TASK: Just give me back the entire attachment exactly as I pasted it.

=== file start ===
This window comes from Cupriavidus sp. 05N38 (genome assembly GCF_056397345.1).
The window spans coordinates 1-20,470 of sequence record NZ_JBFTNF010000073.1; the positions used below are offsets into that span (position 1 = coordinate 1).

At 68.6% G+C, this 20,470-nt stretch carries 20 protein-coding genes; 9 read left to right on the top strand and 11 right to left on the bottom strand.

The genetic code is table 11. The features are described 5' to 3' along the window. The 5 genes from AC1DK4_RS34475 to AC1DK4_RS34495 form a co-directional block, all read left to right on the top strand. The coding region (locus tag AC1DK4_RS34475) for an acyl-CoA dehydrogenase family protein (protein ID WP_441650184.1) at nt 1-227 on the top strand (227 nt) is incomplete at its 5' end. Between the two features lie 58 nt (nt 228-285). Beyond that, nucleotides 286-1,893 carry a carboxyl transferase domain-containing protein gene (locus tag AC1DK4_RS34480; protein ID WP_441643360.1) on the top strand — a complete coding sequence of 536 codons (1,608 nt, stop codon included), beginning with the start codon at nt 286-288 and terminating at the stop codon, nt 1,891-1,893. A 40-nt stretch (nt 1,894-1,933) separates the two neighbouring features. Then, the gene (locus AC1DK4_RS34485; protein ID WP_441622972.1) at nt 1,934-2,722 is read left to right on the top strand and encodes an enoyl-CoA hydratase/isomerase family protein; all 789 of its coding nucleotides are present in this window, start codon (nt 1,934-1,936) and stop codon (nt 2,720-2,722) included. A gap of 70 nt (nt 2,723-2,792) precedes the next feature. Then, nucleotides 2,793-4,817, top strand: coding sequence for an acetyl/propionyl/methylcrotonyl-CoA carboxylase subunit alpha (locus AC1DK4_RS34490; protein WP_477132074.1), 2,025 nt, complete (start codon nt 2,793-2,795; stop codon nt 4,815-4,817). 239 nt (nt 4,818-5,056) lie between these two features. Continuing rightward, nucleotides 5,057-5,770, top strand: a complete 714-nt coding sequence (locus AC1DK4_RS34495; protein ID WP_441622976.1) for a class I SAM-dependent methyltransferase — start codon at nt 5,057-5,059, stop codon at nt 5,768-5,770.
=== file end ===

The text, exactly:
This window comes from Cupriavidus sp. 05N38 (genome assembly GCF_056397345.1).
The window spans coordinates 1-20,470 of sequence record NZ_JBFTNF010000073.1; the positions used below are offsets into that span (position 1 = coordinate 1).

At 68.6% G+C, this 20,470-nt stretch carries 20 protein-coding genes; 9 read left to right on the top strand and 11 right to left on the bottom strand.

The genetic code is table 11. The features are described 5' to 3' along the window. The 5 genes from AC1DK4_RS34475 to AC1DK4_RS34495 form a co-directional block, all read left to right on the top strand. The coding region (locus tag AC1DK4_RS34475) for an acyl-CoA dehydrogenase family protein (protein ID WP_441650184.1) at nt 1-227 on the top strand (227 nt) is incomplete at its 5' end. Between the two features lie 58 nt (nt 228-285). Beyond that, nucleotides 286-1,893 carry a carboxyl transferase domain-containing protein gene (locus tag AC1DK4_RS34480; protein ID WP_441643360.1) on the top strand — a complete coding sequence of 536 codons (1,608 nt, stop codon included), beginning with the start codon at nt 286-288 and terminating at the stop codon, nt 1,891-1,893. A 40-nt stretch (nt 1,894-1,933) separates the two neighbouring features. Then, the gene (locus AC1DK4_RS34485; protein ID WP_441622972.1) at nt 1,934-2,722 is read left to right on the top strand and encodes an enoyl-CoA hydratase/isomerase family protein; all 789 of its coding nucleotides are present in this window, start codon (nt 1,934-1,936) and stop codon (nt 2,720-2,722) included. A gap of 70 nt (nt 2,723-2,792) precedes the next feature. Then, nucleotides 2,793-4,817, top strand: coding sequence for an acetyl/propionyl/methylcrotonyl-CoA carboxylase subunit alpha (locus AC1DK4_RS34490; protein WP_477132074.1), 2,025 nt, complete (start codon nt 2,793-2,795; stop codon nt 4,815-4,817). 239 nt (nt 4,818-5,056) lie between these two features. Continuing rightward, nucleotides 5,057-5,770, top strand: a complete 714-nt coding sequence (locus AC1DK4_RS34495; protein ID WP_441622976.1) for a class I SAM-dependent methyltransferase — start codon at nt 5,057-5,059, stop codon at nt 5,768-5,770.